Councilmembers Walter McCaffrey and Juanita Watkins represented Queens on the select Committee which is chaired by Brooklyn Councilmember Annette Robinson. Queens Borough North Assistant Chief James Tuller, accompanied by Deputy Commissioner for Legal Affairs George Grasso and Deputy Commissioner for Community Affairs Yolanda Jimenez, all spoke on behalf of the police department.
After members of the select Committee, as well as attending members of the Queens delegation not on the select Committee, addressed their concerns to Tuller and received responses, the community was invited to speak.
However, public comments were made only to the Council and not in front of police representatives.
This appeared to be a change in the format that was used at the first Select Committee hearing held in the Bronx on Mar. 27th at Adlai E. Stevenson H.S. in the Soundview section of the Bronx, not far from where the Diallo shooting occurred. According to a report in the Mar. 28th New York Times, police officials at that meeting sat and listened to residents who expressed, according to the article, "a mixture of passion and anger" regarding their encounters with the police.
At the Apr. 27th meeting in Long Island City, Tuller, as well as the other NYPD representatives did not stay to hear any public comments and left the Little Theater auditorium at LaGuardia Community College immediately after inquiries from the Council were finished.
Although Robinson had said police representatives would remain to listen to the public comment, none were present on the stage after Tuller left, nor were any other NYPD representatives identified as present during the community speaking time. The proceedings of the hearing were videotaped and recorded.
According to a briefing paper by the Council’s Legal and Government Affairs Division and its Office of Oversight and Investigation, a second hearing of the Select Committee was held on Apr. 11th in Harlem. No schedule for the times and places of future meetings was made available.
Robinson summed up the nearly three hours of council, police and community testimony when she said, "The most loud and clear message I hear is the need for more police presence here in Queens."
In his remarks, McCaffrey cited what he characterized as stealing manpower from local Queens precincts to supply specialty units as a specific cause for a deteriorated relationship between police and community that he said was almost in tatters.
Of the various details for barriers, for security at Police Plaza and for sporting events, McCaffrey described the siphoning of manpower as a prescription for tragedy that limits the police–community relationship. Tuller responded that specialty services are provided to precincts as well, and said, "I wouldn’t minimize those specialty units." As to happenings throughout the city, Tuller said flatly, "Police cover those events."
But, Robinson chimed in, "The greater concern is the presence of police in the neighborhoods, not specialty units. We want to see a cop on the block."
Councilmember Karen Koslowitz quizzed Tuller about manpower allocation, noting it was a question she has asked since 1991. Tuller answered saying resource allocation formulas assign personnel to other bureaus in addition to local precincts. Councilmember Julia Harrison followed up on the matter by asking if the allocation formula accounted for changes such as increased population into it.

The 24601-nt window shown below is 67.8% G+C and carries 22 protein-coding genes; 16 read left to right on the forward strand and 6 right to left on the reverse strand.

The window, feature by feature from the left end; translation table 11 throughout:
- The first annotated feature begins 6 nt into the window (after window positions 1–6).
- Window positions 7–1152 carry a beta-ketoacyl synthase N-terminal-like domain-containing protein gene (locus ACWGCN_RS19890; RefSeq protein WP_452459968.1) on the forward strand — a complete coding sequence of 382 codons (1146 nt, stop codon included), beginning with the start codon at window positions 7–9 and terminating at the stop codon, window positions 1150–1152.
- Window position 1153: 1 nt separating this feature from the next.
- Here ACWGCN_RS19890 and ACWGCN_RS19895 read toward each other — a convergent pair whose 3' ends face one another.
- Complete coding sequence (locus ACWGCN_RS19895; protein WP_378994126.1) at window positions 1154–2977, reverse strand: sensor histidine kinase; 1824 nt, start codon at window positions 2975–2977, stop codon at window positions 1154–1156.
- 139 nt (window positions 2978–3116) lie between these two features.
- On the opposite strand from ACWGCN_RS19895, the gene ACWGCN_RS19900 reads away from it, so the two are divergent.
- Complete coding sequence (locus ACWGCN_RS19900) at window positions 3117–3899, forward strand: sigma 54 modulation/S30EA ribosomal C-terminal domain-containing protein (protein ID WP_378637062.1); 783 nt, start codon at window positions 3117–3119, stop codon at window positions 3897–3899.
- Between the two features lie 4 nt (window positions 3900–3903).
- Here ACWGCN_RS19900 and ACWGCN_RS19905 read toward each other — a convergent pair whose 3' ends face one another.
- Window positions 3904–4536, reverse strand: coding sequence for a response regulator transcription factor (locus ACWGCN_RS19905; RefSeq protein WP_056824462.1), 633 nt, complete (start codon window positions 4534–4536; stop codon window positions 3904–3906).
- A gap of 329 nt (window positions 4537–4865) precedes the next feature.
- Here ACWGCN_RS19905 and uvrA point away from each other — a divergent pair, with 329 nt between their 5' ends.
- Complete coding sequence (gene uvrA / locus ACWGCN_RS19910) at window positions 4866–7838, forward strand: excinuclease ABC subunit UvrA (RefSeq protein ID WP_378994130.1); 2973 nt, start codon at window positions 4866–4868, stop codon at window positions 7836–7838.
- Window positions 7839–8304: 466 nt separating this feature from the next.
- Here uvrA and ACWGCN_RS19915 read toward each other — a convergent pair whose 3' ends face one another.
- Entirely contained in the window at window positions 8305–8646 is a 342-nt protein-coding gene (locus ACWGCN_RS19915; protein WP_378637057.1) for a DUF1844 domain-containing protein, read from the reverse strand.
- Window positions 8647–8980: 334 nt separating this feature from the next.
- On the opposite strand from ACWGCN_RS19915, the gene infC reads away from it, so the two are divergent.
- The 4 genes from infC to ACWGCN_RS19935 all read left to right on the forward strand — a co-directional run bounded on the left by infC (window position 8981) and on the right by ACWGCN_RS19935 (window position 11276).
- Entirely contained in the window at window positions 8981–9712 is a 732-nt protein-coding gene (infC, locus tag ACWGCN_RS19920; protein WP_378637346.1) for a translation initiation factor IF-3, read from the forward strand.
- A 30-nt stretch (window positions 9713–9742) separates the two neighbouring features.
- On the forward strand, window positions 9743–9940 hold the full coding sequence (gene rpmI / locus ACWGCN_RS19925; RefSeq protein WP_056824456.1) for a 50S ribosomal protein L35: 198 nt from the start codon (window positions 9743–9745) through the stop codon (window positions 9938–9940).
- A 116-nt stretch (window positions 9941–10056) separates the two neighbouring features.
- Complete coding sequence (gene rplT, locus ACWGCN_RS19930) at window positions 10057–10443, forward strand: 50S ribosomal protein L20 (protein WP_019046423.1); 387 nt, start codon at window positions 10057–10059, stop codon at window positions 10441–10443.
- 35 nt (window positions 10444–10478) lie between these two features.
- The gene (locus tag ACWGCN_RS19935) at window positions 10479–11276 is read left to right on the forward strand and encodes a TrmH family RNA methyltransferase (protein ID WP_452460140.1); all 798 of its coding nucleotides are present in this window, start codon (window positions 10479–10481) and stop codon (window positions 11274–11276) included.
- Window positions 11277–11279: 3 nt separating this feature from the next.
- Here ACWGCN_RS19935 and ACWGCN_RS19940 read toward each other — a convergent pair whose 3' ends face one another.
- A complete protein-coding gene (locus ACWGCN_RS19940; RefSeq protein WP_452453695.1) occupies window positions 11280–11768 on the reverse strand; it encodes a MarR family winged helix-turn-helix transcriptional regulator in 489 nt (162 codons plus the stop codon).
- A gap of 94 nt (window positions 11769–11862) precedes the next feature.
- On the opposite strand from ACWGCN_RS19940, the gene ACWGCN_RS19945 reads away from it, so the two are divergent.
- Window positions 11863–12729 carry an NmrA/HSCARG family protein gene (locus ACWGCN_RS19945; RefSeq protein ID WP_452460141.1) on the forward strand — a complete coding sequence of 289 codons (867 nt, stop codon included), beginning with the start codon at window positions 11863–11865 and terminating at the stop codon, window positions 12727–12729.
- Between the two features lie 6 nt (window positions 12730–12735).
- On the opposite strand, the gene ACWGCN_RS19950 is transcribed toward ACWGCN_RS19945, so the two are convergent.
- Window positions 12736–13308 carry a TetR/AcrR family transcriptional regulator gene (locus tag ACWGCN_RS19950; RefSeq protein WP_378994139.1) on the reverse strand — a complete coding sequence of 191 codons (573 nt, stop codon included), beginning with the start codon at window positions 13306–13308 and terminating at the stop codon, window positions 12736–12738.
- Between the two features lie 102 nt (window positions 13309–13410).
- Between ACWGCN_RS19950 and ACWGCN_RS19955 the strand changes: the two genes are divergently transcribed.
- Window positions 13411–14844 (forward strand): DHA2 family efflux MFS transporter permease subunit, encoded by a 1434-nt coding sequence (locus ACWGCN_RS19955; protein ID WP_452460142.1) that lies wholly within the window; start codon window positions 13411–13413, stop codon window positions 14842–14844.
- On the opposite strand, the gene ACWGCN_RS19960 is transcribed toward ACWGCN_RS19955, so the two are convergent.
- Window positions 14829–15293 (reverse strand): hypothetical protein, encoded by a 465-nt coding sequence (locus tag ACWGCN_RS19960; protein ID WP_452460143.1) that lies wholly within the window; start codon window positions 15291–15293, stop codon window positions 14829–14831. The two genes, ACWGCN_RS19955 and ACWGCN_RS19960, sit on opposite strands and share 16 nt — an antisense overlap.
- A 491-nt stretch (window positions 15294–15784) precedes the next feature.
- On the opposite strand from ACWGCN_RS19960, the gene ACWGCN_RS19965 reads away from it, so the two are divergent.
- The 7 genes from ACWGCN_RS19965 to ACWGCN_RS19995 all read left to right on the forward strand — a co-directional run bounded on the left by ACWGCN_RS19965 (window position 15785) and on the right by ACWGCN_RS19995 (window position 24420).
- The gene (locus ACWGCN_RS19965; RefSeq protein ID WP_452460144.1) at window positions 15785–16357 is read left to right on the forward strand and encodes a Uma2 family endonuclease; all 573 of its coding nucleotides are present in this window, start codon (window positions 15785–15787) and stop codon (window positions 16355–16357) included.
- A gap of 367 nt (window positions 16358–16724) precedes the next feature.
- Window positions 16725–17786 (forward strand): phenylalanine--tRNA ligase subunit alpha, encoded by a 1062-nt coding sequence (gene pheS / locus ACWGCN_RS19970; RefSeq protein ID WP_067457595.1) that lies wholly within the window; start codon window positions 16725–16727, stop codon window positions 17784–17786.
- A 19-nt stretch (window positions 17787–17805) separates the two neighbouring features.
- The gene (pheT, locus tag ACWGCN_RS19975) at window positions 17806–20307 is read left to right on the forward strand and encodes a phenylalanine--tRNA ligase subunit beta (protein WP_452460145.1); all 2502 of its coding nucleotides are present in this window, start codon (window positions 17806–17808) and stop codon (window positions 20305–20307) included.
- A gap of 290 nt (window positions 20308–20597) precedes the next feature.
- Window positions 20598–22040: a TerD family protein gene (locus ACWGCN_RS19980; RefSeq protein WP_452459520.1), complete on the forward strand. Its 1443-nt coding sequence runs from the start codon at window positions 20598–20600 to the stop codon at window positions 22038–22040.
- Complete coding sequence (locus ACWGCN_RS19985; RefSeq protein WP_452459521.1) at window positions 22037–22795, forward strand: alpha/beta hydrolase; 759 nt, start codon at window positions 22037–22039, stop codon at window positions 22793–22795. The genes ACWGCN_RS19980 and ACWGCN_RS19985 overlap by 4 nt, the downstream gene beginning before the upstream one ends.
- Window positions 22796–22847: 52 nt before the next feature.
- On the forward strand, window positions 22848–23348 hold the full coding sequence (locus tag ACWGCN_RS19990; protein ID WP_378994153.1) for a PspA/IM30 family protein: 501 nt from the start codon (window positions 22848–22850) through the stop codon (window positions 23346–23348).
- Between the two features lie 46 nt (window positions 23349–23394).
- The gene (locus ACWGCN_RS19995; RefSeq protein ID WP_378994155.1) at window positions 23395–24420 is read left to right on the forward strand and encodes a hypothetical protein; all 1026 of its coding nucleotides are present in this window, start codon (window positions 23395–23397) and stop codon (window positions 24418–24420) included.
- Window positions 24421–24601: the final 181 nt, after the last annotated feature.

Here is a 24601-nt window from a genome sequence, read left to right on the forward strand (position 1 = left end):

Tuller said the formula included elements such as density and population but Harrison suggested a re-evaluation. Of the 109th Police Precinct in her Flushing district, she said, "There is no police presence and we need more manpower on the streets where we can see an officer in uniform."
Watkins, the other Queens representative on the Select Committee, declared police stop and frisk tactics a constant source of irritation, aggravation and grief in all parts of the city and asked for an explanation of the law regarding personal rights if one is approached by a police officer for a stop and frisk procedure.
Tuller acknowledged that individuals who are stopped are not required to give their names but said they can be stopped if the officer believes a crime is in progress or is about to be committed, or if the officer’s or someone else’s safety is at stake.
"This," Watkins said, "is the area where we get complaints," confronting Tuller with the example of cars stopped by officers who demand that the drivers, mostly young males get out of the car without explanation nor indication of a crime in progress.
"Worse," Watkins claimed, "is the indignity." She also argued that some citizens are required to show identification if stopped and frisked on foot. If they refuse they are taken into custody.
Grasso, the deputy commissioner for legal affairs, emphasized that police officers are trained vigorously in the law of stop and frisk, which he said is based on the legal principle of reasonable suspicion. He acknowledged that rude treatment of innocent persons is not appropriate, but conceded it happens, given, he said, in the context of policing, the large volume of encounters.
Watkins said, "the public has a right to be told why they are being stopped" and added that unless one is driving, "There is no place in this United States, in the year 2000 where it says you need to carry ID to be safe in the street."